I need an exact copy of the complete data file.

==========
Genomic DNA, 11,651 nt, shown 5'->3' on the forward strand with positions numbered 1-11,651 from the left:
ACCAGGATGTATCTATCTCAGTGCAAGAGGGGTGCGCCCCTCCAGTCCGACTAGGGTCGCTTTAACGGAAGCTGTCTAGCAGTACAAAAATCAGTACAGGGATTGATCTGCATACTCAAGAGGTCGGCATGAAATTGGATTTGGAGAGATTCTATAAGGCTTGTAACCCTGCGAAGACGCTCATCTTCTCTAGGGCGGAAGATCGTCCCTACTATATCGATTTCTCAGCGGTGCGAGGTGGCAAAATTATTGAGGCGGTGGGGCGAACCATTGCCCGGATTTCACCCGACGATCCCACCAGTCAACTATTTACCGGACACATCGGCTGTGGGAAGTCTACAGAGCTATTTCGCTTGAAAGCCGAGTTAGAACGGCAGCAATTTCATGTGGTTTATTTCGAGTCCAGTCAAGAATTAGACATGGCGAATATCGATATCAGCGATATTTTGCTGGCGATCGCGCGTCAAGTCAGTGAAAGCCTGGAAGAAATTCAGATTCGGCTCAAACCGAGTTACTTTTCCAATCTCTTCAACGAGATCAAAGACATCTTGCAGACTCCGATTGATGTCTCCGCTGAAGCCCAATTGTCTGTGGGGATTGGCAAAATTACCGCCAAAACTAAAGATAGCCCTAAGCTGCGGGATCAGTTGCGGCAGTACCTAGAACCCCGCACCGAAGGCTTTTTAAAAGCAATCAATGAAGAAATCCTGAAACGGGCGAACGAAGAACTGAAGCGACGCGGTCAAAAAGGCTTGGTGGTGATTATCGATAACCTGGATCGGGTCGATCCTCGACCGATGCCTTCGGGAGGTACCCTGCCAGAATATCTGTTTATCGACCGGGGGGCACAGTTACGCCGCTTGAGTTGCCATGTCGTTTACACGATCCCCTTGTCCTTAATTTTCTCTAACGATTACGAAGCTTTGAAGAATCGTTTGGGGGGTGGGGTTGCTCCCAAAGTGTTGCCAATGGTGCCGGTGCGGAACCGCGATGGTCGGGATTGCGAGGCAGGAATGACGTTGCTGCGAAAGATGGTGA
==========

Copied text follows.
Genomic DNA, 11,651 nt, shown 5'->3' on the forward strand with positions numbered 1-11,651 from the left:
ACCAGGATGTATCTATCTCAGTGCAAGAGGGGTGCGCCCCTCCAGTCCGACTAGGGTCGCTTTAACGGAAGCTGTCTAGCAGTACAAAAATCAGTACAGGGATTGATCTGCATACTCAAGAGGTCGGCATGAAATTGGATTTGGAGAGATTCTATAAGGCTTGTAACCCTGCGAAGACGCTCATCTTCTCTAGGGCGGAAGATCGTCCCTACTATATCGATTTCTCAGCGGTGCGAGGTGGCAAAATTATTGAGGCGGTGGGGCGAACCATTGCCCGGATTTCACCCGACGATCCCACCAGTCAACTATTTACCGGACACATCGGCTGTGGGAAGTCTACAGAGCTATTTCGCTTGAAAGCCGAGTTAGAACGGCAGCAATTTCATGTGGTTTATTTCGAGTCCAGTCAAGAATTAGACATGGCGAATATCGATATCAGCGATATTTTGCTGGCGATCGCGCGTCAAGTCAGTGAAAGCCTGGAAGAAATTCAGATTCGGCTCAAACCGAGTTACTTTTCCAATCTCTTCAACGAGATCAAAGACATCTTGCAGACTCCGATTGATGTCTCCGCTGAAGCCCAATTGTCTGTGGGGATTGGCAAAATTACCGCCAAAACTAAAGATAGCCCTAAGCTGCGGGATCAGTTGCGGCAGTACCTAGAACCCCGCACCGAAGGCTTTTTAAAAGCAATCAATGAAGAAATCCTGAAACGGGCGAACGAAGAACTGAAGCGACGCGGTCAAAAAGGCTTGGTGGTGATTATCGATAACCTGGATCGGGTCGATCCTCGACCGATGCCTTCGGGAGGTACCCTGCCAGAATATCTGTTTATCGACCGGGGGGCACAGTTACGCCGCTTGAGTTGCCATGTCGTTTACACGATCCCCTTGTCCTTAATTTTCTCTAACGATTACGAAGCTTTGAAGAATCGTTTGGGGGGTGGGGTTGCTCCCAAAGTGTTGCCAATGGTGCCGGTGCGGAACCGCGATGGTCGGGATTGCGAGGCAGGAATGACGTTGCTGCGAAAGATGGTGA